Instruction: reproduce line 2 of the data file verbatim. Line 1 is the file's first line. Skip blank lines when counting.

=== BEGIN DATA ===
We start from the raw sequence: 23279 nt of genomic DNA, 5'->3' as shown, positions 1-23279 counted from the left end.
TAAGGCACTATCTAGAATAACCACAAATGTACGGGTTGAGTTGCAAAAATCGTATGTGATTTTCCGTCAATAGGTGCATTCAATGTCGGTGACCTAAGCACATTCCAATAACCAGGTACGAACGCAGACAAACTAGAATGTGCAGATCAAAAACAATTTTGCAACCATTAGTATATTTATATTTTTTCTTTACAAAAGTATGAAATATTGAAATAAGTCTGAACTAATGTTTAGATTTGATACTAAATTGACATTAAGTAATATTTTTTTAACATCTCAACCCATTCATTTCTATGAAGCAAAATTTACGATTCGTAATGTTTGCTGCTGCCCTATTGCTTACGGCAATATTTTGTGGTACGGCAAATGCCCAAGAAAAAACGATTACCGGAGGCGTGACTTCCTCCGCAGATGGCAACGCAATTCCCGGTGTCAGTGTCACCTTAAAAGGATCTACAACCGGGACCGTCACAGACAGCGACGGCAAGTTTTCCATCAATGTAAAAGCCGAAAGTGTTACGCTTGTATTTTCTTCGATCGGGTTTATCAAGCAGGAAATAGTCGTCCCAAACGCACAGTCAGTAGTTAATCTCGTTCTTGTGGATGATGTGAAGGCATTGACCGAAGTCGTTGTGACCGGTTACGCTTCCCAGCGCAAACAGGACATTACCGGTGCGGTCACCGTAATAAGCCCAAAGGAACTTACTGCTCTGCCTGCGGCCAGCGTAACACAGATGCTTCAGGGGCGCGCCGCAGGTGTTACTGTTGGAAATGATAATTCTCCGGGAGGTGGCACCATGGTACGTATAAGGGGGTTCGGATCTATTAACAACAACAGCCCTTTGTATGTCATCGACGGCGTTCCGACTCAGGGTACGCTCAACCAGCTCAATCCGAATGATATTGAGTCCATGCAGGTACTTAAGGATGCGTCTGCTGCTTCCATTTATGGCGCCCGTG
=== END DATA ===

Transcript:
TAAGGCACTATCTAGAATAACCACAAATGTACGGGTTGAGTTGCAAAAATCGTATGTGATTTTCCGTCAATAGGTGCATTCAATGTCGGTGACCTAAGCACATTCCAATAACCAGGTACGAACGCAGACAAACTAGAATGTGCAGATCAAAAACAATTTTGCAACCATTAGTATATTTATATTTTTTCTTTACAAAAGTATGAAATATTGAAATAAGTCTGAACTAATGTTTAGATTTGATACTAAATTGACATTAAGTAATATTTTTTTAACATCTCAACCCATTCATTTCTATGAAGCAAAATTTACGATTCGTAATGTTTGCTGCTGCCCTATTGCTTACGGCAATATTTTGTGGTACGGCAAATGCCCAAGAAAAAACGATTACCGGAGGCGTGACTTCCTCCGCAGATGGCAACGCAATTCCCGGTGTCAGTGTCACCTTAAAAGGATCTACAACCGGGACCGTCACAGACAGCGACGGCAAGTTTTCCATCAATGTAAAAGCCGAAAGTGTTACGCTTGTATTTTCTTCGATCGGGTTTATCAAGCAGGAAATAGTCGTCCCAAACGCACAGTCAGTAGTTAATCTCGTTCTTGTGGATGATGTGAAGGCATTGACCGAAGTCGTTGTGACCGGTTACGCTTCCCAGCGCAAACAGGACATTACCGGTGCGGTCACCGTAATAAGCCCAAAGGAACTTACTGCTCTGCCTGCGGCCAGCGTAACACAGATGCTTCAGGGGCGCGCCGCAGGTGTTACTGTTGGAAATGATAATTCTCCGGGAGGTGGCACCATGGTACGTATAAGGGGGTTCGGATCTATTAACAACAACAGCCCTTTGTATGTCATCGACGGCGTTCCGACTCAGGGTACGCTCAACCAGCTCAATCCGAATGATATTGAGTCCATGCAGGTACTTAAGGATGCGTCTGCTGCTTCCATTTATGGCGCCCGTG